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Graduation rates at UMUC

Created on: 09/24/15 09:11 AM Views: 2993 Replies: 3
Graduation rates at UMUC
Posted Thursday, September 24, 2015 09:11 AM

I’m sorry about the length of the following message, but I think the topic could be interesting to many Overseas Marylanders who have not had contact with UMUC for several years.  


If you take a look at the rating of UMUC vs. College Park on President Obama’s new College Scorecard, you will find that only 4% of UMUC students graduate.   On the other hand, the starting salary of the very few who do graduate is not so bad compared to that of College Park students.

 My old university, University of California at Riverside, has a graduation rate of 66%.   The annual cost for a student attending UCR is $11,400 compared to UMUC’s $9,300.

 UCLA has a 91% graduation rate with an annual cost of $13,700.

 This is the kind of happy news that must make President Javier Miyares and the other members of UMUC’s current leadership beam with pride.



When I E-Mailed the above information to some former UMUC colleagues, one individual objected.  He noted that many military students take one or two classes and discover a university education is not something they wish to pursue.   Naturally, this pulls down the percentage of UMUC students who graduate.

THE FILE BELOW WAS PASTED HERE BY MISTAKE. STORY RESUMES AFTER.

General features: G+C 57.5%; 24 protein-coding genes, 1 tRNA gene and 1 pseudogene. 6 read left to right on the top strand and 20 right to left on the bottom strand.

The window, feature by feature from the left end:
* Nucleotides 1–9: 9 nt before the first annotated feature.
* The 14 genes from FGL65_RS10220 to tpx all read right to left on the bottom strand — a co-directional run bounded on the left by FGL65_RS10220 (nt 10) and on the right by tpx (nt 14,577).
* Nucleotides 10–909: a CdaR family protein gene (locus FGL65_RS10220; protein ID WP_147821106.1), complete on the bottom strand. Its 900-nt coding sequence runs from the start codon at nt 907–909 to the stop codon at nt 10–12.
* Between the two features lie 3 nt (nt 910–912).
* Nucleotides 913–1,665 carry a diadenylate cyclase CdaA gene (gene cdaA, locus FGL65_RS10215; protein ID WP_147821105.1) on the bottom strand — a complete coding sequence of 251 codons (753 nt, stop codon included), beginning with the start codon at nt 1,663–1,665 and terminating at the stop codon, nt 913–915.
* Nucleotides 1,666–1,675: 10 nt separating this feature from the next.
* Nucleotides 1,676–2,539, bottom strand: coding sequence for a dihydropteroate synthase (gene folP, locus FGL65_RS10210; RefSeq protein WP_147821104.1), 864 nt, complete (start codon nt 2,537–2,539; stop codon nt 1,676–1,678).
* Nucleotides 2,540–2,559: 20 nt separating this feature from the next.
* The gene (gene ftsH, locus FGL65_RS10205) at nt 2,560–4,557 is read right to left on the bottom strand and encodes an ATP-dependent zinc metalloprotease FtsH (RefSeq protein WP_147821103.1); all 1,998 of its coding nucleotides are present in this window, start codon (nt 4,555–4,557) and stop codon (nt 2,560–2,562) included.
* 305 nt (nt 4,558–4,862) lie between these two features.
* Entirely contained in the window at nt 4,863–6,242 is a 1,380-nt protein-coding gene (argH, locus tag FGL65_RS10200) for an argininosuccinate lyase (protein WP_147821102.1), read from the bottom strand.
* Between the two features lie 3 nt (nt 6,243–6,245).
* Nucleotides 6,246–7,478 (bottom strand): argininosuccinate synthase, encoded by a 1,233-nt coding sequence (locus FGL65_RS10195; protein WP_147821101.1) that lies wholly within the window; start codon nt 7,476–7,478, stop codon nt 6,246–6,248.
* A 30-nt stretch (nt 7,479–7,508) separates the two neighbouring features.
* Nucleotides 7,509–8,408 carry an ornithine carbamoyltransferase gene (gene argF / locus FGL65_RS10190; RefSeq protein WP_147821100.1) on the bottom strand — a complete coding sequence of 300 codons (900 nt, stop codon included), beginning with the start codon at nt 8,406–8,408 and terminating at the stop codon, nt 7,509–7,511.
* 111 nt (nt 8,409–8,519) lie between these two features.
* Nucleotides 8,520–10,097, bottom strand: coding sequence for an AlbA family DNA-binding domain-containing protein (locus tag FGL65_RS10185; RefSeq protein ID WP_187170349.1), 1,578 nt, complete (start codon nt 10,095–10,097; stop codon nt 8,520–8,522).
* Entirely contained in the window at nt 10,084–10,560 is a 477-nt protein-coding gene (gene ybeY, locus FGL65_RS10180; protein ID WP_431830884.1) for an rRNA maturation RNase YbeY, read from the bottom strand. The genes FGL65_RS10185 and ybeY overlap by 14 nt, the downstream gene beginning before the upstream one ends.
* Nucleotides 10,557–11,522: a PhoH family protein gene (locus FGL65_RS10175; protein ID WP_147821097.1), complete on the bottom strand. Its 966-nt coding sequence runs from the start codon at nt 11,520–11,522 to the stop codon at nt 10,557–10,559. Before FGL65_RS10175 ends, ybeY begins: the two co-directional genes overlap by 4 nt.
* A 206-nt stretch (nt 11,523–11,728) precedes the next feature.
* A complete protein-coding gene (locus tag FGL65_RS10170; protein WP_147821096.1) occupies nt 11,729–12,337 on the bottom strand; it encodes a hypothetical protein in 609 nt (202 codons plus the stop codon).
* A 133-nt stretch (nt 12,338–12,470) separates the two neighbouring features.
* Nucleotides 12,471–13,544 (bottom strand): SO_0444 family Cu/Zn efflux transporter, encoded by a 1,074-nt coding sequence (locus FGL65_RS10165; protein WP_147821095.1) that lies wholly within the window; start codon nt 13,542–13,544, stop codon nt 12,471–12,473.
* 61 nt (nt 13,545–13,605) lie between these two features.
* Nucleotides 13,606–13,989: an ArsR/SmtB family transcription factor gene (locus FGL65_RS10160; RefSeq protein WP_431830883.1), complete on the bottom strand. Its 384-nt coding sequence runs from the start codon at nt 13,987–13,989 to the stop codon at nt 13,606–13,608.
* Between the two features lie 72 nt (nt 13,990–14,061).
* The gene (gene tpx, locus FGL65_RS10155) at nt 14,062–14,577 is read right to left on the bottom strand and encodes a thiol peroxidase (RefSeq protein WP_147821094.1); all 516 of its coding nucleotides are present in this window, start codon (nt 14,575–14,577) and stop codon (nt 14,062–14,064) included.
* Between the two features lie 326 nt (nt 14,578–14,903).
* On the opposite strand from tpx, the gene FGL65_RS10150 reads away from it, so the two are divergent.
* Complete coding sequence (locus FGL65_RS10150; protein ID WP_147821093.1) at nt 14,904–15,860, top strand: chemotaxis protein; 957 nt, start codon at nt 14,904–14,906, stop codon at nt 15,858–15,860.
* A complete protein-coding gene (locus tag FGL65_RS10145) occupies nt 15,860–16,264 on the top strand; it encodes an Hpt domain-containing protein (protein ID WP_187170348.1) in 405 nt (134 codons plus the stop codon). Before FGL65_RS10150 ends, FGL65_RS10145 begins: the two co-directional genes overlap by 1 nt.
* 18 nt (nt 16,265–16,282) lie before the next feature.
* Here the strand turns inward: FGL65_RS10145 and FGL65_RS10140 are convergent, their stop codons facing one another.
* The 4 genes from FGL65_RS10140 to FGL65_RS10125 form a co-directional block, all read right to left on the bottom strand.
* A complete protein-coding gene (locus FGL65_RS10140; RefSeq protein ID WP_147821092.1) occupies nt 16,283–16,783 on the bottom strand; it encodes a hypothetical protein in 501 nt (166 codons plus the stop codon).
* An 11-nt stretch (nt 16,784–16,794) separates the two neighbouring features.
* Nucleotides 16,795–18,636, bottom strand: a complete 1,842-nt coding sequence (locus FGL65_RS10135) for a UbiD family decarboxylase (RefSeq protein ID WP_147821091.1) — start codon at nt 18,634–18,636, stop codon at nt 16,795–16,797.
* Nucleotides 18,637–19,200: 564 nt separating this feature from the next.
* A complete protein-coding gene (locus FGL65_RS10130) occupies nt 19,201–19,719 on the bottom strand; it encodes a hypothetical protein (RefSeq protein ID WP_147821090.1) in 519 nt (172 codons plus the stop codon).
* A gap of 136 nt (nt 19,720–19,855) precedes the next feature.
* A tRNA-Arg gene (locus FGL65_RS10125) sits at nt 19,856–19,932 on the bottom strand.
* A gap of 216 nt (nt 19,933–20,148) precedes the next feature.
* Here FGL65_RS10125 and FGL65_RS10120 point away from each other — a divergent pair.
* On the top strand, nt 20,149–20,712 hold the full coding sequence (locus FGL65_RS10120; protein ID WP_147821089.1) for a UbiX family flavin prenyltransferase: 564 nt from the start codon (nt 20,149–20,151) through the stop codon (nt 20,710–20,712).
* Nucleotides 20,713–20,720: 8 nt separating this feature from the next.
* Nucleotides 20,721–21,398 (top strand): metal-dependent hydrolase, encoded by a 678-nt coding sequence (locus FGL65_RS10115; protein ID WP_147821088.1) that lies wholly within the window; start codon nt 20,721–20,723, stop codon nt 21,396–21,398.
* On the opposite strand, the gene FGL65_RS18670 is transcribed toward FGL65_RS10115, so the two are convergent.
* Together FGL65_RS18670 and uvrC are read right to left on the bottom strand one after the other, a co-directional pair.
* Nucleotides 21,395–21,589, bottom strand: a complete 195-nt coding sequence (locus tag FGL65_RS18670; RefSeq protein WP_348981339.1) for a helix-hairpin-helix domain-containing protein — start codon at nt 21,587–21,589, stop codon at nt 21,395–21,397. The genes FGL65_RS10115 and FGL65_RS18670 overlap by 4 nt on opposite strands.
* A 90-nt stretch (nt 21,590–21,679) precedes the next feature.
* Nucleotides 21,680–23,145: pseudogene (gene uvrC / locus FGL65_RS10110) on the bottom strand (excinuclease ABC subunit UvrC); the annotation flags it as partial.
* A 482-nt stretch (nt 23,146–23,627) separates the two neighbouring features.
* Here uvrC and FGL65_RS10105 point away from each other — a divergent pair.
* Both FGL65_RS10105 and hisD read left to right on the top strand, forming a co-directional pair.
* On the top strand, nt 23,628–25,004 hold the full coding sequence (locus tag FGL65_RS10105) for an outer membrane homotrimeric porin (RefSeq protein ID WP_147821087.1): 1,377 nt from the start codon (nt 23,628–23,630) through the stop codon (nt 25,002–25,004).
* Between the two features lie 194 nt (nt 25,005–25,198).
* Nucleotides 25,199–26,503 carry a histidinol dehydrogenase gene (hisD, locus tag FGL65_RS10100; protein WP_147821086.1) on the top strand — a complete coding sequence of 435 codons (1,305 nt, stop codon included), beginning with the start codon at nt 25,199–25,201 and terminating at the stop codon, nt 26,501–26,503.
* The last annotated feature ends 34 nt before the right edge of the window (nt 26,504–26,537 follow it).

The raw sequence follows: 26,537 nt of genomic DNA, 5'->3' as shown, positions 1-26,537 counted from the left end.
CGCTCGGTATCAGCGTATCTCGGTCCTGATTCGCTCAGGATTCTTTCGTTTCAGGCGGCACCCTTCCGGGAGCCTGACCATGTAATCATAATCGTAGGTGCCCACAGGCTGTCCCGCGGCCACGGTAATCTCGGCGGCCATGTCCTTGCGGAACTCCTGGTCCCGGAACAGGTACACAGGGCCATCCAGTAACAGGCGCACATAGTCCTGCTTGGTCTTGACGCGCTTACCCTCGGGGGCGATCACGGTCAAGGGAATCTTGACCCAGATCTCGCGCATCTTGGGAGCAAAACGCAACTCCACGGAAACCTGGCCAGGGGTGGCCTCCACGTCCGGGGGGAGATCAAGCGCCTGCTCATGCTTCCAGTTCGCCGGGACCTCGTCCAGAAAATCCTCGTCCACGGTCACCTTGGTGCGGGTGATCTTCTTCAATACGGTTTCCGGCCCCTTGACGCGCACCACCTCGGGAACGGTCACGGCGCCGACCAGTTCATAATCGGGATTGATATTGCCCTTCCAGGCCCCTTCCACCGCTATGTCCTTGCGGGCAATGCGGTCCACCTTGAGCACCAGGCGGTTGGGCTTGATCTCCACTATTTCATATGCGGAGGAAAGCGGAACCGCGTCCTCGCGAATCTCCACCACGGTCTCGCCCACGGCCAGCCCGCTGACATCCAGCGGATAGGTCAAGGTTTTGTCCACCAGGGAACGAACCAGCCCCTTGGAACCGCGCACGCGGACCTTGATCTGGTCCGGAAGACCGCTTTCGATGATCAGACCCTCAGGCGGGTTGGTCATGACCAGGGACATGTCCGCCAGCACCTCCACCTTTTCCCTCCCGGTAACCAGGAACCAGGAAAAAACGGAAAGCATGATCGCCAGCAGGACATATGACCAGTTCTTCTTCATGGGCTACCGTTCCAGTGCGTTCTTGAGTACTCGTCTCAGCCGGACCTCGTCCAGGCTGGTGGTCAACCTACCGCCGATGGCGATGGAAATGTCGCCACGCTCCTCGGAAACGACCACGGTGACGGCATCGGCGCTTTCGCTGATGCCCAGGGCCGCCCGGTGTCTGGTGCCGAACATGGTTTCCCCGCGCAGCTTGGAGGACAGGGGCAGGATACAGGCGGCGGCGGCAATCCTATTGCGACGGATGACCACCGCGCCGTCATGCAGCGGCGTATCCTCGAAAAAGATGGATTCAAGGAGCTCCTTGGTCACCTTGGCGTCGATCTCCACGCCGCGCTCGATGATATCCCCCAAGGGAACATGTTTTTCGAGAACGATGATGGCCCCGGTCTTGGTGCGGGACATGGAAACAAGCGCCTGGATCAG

In response to my colleague’s objection, let me offer the following:

 While it is true that a lot of military folks take only a few classes, there are a few other institutions serving the Europe military.   Their graduation rates don’t look so bad when compared to UMUC.

 Embry Riddle (worldwide): 50%

Central Texas College: 18%

 I must admit, the CTC listing seemingly includes its students in Texas, and those stateside folks must pull up the average.

 Yet, UMUC’s stateside student body is reflected in the 4% statistic I mentioned.   Also, the stateside student body is much larger than the military student numbers found in Europe and Asia.    Surely those stateside numbers must pull the UMUC average up.   Nonetheless, UMUC’s worldwide average falls far below CTC.



There is more.   Former Europe faculty representative Ron Schlundt sent me an interesting link to a 2011 Washington Post article.

The author of the article stated:

 In this notebook-emptying post, I want to spotlight the other colleges in the District, Maryland and Virginia with unusually low completion rates. My analysis drew the line at 33 percent — a graduation rate of one third. Here are 10 schools that fell short of that bar.

 UMUC was one of those 10 schools in 2011 that came in low with a graduation rate of 6%.   The report was unclear whether this was the percentage of those students attached only to the Adelphi program or whether it included the worldwide student body.  

 The University of Phoenix was also singled out for its poor graduation rate.   The Phoenix students measured in the article came only from Phoenix’s student population in the District, Maryland, VA area.   This suggests the UMUC numbers were for the same area and excluded military students.

 The student percentage graduating from Phoenix was (drum roll . . . ) 6%.

 UMUC is University System of Maryland's  Phoenix!